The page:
A real estate company and a seniors’ residence operator have agreed to acquire a portfolio of eight seniors’ residences in Canada for more than $300 million under an ongoing joint venture agreement.

As part of the deal, JV partners Optima Living and Axium Infrastructure would acquire a portfolio consisting of eight communities totaling just under 1,100 units in the Canadian provinces of Alberta and British Columbia.

The communities operate under the brand name The Hamlets and offer a mix of independent living and assisted living units as well as funded long-term care, complex care and privately paid complex care beds.

Real estate company Newmark (Nasdaq: NMRK) represented the seller, family-run senior living operator H&H Total Care.

Vancouver, Canada-based Optima, which will manage the communities, plans to maintain the Hamlets brand and retain the operator’s current employees, according to co-founder and director Karim Kassam.

“Retaining the brand, for us, was just another step forward,” Kassam told Senior Housing News.

The addition of the Hamlets opens new sub-markets for Optima Living such as the Okanagan Valley, Lower Mainland, BC; and central Alberta

By acquiring the portfolio, Optima also has the opportunity to expand, as three of the communities involved in the deal already have the framework in place to develop an additional 360 units.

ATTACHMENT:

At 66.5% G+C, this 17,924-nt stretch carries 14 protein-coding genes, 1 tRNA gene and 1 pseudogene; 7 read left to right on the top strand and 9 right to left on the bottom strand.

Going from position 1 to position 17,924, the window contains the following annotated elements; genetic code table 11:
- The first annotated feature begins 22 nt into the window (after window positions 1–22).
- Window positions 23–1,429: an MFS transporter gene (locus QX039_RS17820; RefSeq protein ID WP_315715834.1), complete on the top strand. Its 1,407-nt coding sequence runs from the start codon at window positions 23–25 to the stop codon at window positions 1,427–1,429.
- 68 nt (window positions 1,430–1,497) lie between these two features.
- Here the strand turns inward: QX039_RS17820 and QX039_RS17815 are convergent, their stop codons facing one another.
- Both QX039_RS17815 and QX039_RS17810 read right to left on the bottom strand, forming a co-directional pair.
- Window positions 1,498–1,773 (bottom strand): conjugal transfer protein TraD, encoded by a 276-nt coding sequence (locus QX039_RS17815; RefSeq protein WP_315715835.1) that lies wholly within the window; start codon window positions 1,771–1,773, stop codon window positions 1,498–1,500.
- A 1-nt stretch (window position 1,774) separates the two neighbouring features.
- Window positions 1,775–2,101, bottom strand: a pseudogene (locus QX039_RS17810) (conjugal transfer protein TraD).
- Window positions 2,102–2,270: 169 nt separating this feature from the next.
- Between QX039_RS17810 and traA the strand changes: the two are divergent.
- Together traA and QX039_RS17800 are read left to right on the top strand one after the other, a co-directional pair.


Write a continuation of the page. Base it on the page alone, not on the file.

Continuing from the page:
The addition of Communities brings the senior living operator’s portfolio to 26 communities, with more than 2,200 IL, AL, memory care and long-term care units in British Columbia or Alberta .

“Over the next 20 to 30 years there will be an insatiable downstream demand for older people housing both privately [and] publicly funded housing, especially in Canada,” Kassam said.

He added that Canada’s publicly funded healthcare system makes the environment in Canada different from that seen in the United States.

Optima’s holdings are gaining momentum in Western Canada, effectively doubling year-over-year since 2018, thanks in large part to its nearly two-year joint venture with the Montreal Axium Infrastructure. In addition to residences for the elderly, Axium’s projects include clean energy, transport infrastructure and social developments such as student housing.

Under the joint venture, Axium Infrastructure takes a 90% stake in the Continuing Care Communities while Optima takes the remaining 10% and also operates the communities.

The joint venture began in November 2020 with the acquisition of three continuing care communities in Alberta, and expanded five months later with the addition of four communities as part of an acquisition of Points West Living.

For Optima, there is always an appetite for growth and evaluating new opportunities is an ongoing process.

“Where there will be headwinds around interest rates and deal structure, we have to overcome that … find the right intersection between valuations and profitability so that we can continue to apply our principles around growth company,” Kassam said.